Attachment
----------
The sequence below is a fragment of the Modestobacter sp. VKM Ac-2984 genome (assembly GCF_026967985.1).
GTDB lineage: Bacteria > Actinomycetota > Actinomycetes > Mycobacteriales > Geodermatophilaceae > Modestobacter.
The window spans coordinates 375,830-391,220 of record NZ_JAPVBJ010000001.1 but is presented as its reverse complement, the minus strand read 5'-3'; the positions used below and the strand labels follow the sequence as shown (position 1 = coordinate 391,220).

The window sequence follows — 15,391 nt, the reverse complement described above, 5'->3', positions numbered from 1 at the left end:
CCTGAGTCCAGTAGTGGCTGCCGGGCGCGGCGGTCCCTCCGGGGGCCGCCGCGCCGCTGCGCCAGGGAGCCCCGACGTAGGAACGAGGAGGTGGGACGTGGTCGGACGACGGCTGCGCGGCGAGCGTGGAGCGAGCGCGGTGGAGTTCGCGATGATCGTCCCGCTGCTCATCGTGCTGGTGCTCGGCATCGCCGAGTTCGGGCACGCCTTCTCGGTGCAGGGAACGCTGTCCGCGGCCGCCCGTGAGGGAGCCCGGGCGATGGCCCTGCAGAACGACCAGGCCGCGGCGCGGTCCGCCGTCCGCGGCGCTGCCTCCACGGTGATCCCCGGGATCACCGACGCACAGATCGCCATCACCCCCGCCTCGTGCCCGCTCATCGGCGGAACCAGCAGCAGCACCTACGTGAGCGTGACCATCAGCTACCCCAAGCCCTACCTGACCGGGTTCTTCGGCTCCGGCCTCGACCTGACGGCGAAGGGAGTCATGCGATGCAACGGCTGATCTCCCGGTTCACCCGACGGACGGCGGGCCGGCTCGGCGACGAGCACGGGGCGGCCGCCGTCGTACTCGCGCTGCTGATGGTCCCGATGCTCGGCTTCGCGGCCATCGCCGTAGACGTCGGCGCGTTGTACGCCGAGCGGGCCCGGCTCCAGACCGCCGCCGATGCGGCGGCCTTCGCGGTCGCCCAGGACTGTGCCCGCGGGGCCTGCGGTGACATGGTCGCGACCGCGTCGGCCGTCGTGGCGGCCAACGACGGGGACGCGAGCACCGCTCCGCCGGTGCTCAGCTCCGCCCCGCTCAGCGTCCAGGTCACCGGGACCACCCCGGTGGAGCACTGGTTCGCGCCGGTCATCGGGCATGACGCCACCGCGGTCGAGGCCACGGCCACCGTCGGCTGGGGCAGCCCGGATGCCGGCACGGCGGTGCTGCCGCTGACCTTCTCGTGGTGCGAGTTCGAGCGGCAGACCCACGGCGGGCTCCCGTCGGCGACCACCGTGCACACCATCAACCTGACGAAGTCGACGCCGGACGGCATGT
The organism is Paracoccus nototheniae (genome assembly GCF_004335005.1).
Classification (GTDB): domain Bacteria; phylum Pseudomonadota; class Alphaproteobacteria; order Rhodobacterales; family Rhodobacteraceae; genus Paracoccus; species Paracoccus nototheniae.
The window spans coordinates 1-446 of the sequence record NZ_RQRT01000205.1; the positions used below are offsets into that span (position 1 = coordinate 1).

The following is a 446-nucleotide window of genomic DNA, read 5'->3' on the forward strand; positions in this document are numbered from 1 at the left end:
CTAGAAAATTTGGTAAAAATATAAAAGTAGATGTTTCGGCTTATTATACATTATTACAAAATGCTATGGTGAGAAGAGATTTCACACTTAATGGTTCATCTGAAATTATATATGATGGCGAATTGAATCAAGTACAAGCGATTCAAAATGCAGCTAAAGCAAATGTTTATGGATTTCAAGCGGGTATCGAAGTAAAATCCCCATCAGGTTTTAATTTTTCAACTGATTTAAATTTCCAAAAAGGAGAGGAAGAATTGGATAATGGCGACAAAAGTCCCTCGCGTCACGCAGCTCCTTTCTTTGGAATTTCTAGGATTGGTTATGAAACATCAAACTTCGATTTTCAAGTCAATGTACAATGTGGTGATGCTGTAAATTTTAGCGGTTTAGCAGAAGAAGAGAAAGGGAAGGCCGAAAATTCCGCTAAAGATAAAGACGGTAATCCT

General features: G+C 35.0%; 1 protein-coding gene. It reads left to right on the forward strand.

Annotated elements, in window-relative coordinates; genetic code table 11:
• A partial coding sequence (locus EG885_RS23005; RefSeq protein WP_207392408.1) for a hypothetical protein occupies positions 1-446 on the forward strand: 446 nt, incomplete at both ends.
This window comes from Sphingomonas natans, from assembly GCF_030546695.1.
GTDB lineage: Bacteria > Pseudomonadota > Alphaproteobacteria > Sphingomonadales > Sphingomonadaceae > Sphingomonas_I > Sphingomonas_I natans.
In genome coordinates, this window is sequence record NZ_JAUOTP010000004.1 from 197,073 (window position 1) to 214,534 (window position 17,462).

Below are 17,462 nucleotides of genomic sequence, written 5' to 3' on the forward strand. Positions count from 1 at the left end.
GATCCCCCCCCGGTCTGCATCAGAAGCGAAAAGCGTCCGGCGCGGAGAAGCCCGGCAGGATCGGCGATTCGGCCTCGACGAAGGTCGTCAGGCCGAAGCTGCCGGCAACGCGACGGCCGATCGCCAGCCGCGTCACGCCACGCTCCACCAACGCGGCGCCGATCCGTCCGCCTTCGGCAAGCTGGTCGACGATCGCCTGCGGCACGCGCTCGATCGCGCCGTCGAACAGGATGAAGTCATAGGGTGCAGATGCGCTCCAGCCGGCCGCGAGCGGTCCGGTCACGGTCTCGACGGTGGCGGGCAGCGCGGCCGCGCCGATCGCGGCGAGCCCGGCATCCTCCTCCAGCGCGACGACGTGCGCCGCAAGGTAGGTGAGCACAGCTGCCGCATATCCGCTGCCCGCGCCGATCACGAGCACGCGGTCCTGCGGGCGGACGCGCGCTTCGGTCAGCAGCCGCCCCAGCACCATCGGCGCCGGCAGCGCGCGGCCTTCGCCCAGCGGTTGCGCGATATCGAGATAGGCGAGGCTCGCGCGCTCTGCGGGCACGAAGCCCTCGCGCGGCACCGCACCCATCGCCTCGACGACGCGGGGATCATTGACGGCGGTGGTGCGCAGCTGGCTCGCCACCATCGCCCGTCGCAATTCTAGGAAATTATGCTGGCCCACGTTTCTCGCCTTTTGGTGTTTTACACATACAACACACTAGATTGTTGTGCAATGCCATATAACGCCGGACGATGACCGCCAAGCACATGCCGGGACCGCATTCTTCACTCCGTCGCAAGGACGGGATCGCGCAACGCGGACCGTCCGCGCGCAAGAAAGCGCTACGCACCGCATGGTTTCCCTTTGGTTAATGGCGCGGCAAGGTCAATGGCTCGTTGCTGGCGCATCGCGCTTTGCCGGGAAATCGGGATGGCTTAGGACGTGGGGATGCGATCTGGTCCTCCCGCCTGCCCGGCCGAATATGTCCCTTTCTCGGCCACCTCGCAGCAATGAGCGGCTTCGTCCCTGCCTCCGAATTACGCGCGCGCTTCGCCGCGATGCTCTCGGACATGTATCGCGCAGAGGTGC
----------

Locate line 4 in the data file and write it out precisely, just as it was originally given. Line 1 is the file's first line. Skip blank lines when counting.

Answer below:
The window sequence follows — 15,391 nt, the reverse complement described above, 5'->3', positions numbered from 1 at the left end: